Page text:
Saturday, August 09, 2008

A Christian in China

Want More Growth in China? Have Faith - "One of the most important dissenting voices in China today belongs to Peter Zhao, a Communist Party member and adviser to the Chinese Central Committee. Mr. Zhao is among a group of Chinese intellectuals who look to the West to find the key to economic success. Mr. Zhao in particular believes that Christianity and the ethical system based upon its teachings are the reason that Western countries dominate the global economy. "The strong U.S. economy is just on the surface," he says. "The backbone is the moral foundation."

Without a unifying moral system enforced by common values, Mr. Zhao argues, there can be no real trust between people. Without faith among business partners and between management and shareholders, only the threat of the law can keep people honest. "There are problems of corruption emerging. . . . There is concern about whether China's market economy will ever become a sound market economy."

Mr. Zhao has made his case in both popular and academic publications in the past several years, publishing more than 200 articles -- for instance, "Market Economies With Churches and Market Economies Without Churches" -- explaining how Christianity leads to long-term growth. "From the ancient time till now everybody wants to make more money," Mr. Zhao told me. "But from history we see only Christians have a continuous nonstop creative spirit and the spirit for innovation."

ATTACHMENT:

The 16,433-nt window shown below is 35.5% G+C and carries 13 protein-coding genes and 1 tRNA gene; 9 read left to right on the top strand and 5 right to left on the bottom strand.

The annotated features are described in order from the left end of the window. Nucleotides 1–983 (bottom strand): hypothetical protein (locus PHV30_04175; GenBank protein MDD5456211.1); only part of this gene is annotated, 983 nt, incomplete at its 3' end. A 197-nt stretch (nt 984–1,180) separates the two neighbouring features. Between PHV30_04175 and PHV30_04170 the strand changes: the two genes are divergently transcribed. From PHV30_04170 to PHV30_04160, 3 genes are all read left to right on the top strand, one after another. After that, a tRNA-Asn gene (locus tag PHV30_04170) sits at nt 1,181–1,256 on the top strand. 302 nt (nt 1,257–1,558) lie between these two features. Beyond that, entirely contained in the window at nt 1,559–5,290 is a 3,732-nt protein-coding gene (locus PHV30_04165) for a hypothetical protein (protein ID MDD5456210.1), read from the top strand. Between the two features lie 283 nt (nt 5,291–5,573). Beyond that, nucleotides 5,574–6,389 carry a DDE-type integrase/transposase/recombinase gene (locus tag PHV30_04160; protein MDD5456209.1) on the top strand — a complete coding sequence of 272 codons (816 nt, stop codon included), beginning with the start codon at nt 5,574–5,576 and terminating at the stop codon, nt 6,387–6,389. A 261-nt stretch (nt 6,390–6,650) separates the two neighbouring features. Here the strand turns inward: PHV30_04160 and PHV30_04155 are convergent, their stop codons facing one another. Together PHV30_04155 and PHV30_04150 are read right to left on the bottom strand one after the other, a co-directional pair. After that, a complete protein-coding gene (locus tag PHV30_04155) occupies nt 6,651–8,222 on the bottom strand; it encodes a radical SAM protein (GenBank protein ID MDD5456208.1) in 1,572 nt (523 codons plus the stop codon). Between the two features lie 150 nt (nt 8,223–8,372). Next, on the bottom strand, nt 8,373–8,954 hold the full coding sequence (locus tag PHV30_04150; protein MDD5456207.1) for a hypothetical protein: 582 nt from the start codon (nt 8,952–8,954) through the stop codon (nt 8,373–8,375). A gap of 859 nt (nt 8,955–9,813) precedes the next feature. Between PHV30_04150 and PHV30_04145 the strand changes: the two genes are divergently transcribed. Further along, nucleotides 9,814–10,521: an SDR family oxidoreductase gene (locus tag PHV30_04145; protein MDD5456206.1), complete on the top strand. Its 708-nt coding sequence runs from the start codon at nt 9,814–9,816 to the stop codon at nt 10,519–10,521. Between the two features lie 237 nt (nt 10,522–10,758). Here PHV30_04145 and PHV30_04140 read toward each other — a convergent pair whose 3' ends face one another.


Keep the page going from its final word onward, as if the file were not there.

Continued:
Surprisingly, Mr. Zhao has been allowed to voice his thoughts on the country's need for more religion and religious freedom. And he has a growing audience for his message -- particularly among Christians, of course. One Chinese think tank claimed that Mr. Zhao's articles have produced more hits online than those of any other author in the country.

Mr. Zhao began formulating his ideas during a 2002 trip to the U.S. "In the U.S., the spires of churches are more numerous than China's banks and rice shops. On a street near Harvard Square," Mr. Zhao recalls, "I once stood and looked about me, only to find that in three different directions there were three churches." The trip seems to have made a personal as well as an intellectual impression. Shortly after returning home, Mr. Zhao became a Christian himself.

Mr. Zhao's argument goes beyond the need for common values. He claims that Christianity produces greater wealth than other religions or no religion. His view is partly historical -- the wealthiest societies are those that are traditionally Christian, either Catholic or Protestant. He says that Christianity provides three elements necessary for economic growth: motivation -- those who work for God rather than for pleasure, money or status don't tire of being productive; a moral framework that makes for less exploitation and less corruption; and a mandate to care for the poor and disenfranchised."

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